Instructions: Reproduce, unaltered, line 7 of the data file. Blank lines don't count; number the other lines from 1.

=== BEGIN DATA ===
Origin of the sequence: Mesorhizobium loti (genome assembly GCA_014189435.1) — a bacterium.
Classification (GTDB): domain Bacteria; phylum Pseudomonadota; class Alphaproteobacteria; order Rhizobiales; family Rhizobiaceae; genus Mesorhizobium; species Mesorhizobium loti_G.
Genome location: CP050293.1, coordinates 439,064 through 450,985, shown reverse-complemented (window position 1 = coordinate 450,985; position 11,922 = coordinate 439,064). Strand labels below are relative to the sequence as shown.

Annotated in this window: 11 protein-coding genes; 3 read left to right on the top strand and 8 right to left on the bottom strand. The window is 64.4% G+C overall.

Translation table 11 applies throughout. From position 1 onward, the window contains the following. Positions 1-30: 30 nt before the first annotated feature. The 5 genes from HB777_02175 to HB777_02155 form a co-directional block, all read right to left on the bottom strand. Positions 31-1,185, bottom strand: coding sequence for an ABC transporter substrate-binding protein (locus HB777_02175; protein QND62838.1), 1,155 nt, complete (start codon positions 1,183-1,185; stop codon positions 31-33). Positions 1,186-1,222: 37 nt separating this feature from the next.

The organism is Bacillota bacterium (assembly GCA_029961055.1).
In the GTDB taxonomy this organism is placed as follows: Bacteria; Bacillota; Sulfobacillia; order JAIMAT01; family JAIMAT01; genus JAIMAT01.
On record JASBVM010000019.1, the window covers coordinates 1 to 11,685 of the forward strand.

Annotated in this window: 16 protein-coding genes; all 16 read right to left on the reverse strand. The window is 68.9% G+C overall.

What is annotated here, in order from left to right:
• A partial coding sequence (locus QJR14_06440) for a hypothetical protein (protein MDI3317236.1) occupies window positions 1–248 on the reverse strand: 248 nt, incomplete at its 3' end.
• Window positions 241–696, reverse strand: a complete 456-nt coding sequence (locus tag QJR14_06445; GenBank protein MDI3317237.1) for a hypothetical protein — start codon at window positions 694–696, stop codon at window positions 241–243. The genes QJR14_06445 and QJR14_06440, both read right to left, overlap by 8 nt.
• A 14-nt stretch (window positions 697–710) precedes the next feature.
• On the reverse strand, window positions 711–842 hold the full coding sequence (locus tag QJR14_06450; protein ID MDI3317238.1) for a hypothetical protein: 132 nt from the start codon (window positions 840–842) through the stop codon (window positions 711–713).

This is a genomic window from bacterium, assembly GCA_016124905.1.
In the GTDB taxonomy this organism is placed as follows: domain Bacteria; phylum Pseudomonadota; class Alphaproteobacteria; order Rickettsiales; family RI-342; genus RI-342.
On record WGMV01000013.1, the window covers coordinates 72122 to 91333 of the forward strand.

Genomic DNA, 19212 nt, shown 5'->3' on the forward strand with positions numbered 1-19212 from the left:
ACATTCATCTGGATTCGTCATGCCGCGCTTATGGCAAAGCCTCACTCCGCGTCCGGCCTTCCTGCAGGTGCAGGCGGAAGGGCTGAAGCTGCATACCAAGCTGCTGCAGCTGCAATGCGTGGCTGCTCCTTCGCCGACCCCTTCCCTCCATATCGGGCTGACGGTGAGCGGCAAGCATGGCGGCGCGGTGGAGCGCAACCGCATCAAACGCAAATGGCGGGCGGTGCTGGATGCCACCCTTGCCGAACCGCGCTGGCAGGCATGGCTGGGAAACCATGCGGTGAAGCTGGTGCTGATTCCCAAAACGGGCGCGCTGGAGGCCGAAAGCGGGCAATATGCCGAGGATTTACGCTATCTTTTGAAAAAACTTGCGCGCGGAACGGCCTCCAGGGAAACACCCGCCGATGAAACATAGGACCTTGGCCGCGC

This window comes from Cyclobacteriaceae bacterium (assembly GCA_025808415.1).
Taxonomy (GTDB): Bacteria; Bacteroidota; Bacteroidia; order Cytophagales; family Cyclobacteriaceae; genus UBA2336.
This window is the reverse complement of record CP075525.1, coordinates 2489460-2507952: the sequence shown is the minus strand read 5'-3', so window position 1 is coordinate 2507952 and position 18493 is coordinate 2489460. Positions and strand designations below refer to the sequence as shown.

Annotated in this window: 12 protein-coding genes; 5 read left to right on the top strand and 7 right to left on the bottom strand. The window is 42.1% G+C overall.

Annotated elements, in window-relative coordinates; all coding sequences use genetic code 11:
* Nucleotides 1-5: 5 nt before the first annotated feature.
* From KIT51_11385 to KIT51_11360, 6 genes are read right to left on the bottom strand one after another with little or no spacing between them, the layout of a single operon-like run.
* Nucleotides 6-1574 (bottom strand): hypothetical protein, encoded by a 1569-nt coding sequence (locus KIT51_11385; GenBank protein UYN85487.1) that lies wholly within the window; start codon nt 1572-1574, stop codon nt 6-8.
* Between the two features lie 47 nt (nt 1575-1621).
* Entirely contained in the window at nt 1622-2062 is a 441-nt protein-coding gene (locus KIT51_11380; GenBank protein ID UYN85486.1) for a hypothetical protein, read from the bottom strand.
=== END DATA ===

In the GTDB taxonomy this organism is placed as follows: Bacteria; Bacillota; Sulfobacillia; order JAIMAT01; family JAIMAT01; genus JAIMAT01.